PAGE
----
How to make your wedding feel small and intimate without cutting the guest list

October 7 2014 | offbeatbride
SETTLE DOWN THERE, GUESTS
Photo by Aaron Young

For a long time, I had this idea in my head that more people at your wedding was "better." Like it meant more people cared about you, or maybe it was a sign of social status, I guess. So why would anyone have a small wedding?

After attending a wedding with under 100 people, all of whom truly loved and cared about that bride and groom, and attending a wedding with 200 people that were sort of friends with the bride and groom… I've started cutting my guest list like it's my job.

The problem: There's no way my future husband and I can cut our guest list to under 100 people. We probably can't even get it below 175, if we're gonna be honest. He has a fracking large family, and he's from a small town where it's a personal dig to not be invited to everyone's weddings and other shenanigans.

So how do we make our wedding feel small and intimate without being able to cut the guest list? I think we discovered the answer…

My friends' small wedding was so full of love, and they really made all of their guests feel like each one was a critical piece of who they were as a couple. As we left the wedding, my future husband said to me that he really felt honored to be there.

I realize that our larger wedding can also have the same feeling as long as we give off a feel that says "We are glad that YOU, specifically YOU, are here."

So we've thought about writing each person (or couple/family/whatever) a hand-written message inside of their seating card for the reception, thanking them for taking the time to be there with us.

We're also doing a "community vow" thing in our ceremony, where the officiant asks everyone there if they will support us through this journey, etc., and they respond.

Do y'all have any more tips on making a large wedding feel smaller and more intimate?

  1. If you are able, make your wedding a multi-day event. It doesn't have to be fancy: just a meet-and-greet at a picnic ahead of the wedding can make a big difference. A huge wedding can feel awfully lonely if you're surrounded by strangers. But conversely, if you met Uncle Joe the other day and got to know his personality, you will totally get why his table is laughing hysterically throughout the reception. And you'll be delighted when Aunt Kitty joins you on the dance floor, and touched when the groom's stoic father sheds a tear. You feel much more included in the larger group.

    • My oldest sister did the big church show for her first wedding, and for her second an outdoor ceremony and a barbecue reception in a barn. I'm not 100% certain to a one, but I'm pretty sure that in terms of actual numbers, the latter had the larger guest list. But the more casual, fun atmosphere went a long way, as did making it a three-day sort of thing. There was a dinner the night before for the wedding party, close friends, and immediate(ish) family, the wedding and reception the next day, and a brunch the next day for out-of-town guests.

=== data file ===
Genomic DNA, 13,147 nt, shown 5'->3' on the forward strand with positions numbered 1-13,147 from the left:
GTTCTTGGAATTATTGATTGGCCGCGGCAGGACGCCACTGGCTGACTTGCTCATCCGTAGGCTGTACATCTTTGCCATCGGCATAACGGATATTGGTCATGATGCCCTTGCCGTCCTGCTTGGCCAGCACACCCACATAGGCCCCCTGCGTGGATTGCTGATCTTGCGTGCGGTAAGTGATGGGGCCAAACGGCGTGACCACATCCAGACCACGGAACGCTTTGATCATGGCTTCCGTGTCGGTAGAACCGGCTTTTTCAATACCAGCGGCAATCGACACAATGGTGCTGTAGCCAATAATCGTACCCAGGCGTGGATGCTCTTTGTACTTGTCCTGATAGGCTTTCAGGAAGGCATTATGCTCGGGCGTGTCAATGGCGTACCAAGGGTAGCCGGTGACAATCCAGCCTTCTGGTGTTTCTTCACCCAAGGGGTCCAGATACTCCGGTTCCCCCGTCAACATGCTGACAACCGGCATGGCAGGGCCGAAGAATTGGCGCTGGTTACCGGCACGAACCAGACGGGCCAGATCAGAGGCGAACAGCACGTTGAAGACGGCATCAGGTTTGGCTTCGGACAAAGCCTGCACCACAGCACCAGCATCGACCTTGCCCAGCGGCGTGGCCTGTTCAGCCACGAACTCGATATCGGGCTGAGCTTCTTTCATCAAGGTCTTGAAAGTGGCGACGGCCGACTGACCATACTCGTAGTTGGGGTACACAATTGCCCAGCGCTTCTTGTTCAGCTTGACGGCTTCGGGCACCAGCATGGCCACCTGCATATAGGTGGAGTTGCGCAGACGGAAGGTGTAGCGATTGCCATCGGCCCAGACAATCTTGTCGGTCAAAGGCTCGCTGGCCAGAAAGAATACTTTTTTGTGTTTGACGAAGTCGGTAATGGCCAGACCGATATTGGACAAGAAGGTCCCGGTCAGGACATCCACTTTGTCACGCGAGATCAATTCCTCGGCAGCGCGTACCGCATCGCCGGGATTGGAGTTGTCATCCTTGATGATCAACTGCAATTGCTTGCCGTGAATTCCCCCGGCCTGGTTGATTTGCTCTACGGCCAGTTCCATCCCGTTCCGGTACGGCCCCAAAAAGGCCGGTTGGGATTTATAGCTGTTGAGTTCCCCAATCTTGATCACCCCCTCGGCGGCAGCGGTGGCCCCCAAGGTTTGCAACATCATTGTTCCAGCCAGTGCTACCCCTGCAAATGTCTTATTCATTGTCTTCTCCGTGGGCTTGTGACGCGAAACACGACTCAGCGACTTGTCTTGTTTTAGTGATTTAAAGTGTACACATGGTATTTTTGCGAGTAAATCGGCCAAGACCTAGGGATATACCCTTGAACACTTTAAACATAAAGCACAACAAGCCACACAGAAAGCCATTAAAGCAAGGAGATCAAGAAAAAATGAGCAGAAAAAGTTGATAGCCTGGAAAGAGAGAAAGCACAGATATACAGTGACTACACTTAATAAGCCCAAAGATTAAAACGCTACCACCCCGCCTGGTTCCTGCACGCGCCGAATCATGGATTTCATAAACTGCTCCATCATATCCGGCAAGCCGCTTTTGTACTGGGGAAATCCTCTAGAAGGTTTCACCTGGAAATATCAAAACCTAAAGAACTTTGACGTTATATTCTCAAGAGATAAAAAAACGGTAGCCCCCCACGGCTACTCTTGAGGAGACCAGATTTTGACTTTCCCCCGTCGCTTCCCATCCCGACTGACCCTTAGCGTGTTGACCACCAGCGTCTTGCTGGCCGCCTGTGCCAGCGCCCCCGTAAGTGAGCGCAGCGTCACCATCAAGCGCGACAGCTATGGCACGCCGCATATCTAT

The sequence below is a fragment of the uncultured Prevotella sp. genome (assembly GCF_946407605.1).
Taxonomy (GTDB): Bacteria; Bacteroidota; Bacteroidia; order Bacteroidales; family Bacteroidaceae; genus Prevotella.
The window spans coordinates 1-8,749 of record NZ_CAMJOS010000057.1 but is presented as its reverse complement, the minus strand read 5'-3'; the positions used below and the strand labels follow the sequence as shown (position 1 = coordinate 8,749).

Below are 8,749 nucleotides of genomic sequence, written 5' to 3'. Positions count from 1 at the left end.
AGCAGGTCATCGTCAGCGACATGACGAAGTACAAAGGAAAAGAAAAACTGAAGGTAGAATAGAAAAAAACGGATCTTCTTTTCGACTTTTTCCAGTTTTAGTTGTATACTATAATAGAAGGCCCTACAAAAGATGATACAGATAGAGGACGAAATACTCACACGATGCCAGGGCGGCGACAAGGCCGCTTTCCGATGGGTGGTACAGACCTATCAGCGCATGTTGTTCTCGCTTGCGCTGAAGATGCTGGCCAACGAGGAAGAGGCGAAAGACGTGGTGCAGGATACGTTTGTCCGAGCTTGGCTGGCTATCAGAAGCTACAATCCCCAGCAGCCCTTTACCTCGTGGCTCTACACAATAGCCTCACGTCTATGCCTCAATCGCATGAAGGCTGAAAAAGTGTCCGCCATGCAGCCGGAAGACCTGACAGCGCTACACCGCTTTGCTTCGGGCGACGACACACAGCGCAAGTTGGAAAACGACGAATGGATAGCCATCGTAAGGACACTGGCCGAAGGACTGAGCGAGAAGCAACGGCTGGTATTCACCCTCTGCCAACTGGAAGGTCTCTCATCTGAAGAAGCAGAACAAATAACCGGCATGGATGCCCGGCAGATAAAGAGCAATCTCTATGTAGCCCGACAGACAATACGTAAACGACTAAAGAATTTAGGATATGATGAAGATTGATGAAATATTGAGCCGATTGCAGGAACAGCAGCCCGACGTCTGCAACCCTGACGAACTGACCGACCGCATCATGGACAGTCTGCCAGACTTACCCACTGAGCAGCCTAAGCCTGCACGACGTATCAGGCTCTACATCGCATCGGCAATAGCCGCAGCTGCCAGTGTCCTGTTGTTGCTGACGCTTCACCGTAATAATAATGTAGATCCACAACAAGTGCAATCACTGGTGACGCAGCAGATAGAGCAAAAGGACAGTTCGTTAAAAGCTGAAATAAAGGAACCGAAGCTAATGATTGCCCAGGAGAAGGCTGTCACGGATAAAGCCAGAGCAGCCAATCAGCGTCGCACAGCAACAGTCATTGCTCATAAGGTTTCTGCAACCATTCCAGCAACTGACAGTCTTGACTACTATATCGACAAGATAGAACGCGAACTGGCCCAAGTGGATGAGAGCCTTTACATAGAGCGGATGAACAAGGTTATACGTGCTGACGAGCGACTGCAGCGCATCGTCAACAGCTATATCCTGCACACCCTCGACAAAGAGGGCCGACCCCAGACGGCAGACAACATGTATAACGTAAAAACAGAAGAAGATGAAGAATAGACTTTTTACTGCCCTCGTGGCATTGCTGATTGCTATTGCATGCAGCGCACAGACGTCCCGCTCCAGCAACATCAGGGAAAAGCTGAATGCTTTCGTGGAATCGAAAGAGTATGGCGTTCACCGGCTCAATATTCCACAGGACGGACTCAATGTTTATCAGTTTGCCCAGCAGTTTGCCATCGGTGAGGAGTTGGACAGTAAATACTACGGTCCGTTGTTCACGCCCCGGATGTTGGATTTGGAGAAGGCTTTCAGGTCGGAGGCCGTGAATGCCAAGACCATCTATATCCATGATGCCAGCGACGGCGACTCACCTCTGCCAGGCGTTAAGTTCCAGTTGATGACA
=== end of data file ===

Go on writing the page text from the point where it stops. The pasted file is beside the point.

Think about going to a party with five strangers vs. twenty old friends. Intimacy is in the relationship more than the numbers.

  2. A friend of mine found that adding personal letters to invitations and thank you cards were a great way to start meaningful conversations with each of her guests and tell them how much she cares about them. I know that's awfully time-intensive with 175 people, but if you really enjoy writing letters and corresponding with guests you may not see often, sometimes having those thoughtful additions to the invitation means that, when you see them at the wedding, you're picking up the conversation where you both last left it in your letter, not trying to start a new one.

  3. We're inviting 180 but also want a small wedding feel. One way we're trying to make it more intimate is by having everyone actually stand pretty close together for the (short) ceremony and do a ring warming ceremony to include all of their love. I'm also having a pre-ceremony cocktail hour so FH and I can greet everyone as they come in and then get to just hang and have fun during the reception. Plus a party at a bowling alley the night before. Just little small efforts to get to spend time with each guest.

  4. I am in the same boat and this was a helpful post to read on a Monday during my break! We cut our original list from 700 people (I know, I know..) to 360. It feels like a dramatic decrease but it is still sooo many, twice as many as I would like! Our family members alone are 188 people, so the extra 180 are friends (who we consider family!) and dates of those who we love. I also am looking for a way to cut back the numbers.. Also, some people who I thought would be really invested in the idea of our marriage, are not really while others are coming out of the wood work expressing their ability to help and really make it a "community wedding" I was thinking about writing a personal letter BEFORE the wedding to folks, maybe as part of the invitation, or a follow-up after the RSVP to express our honor that they will attend.

    I just went o my cousins wedding last month where they wrote thank you cards hardwritten as part of the seating chart. It was thoughtful indeed and clearly a lot of work, but something about it felt like it lacked depth, because prior to this they had thought our wedding gift was a bridal shower gift, and we could not afford to give a second gift (we had splurged on a lot of items for the gift from their lists but it seemed that the gifts arrived before the shower, which I was not able to attend.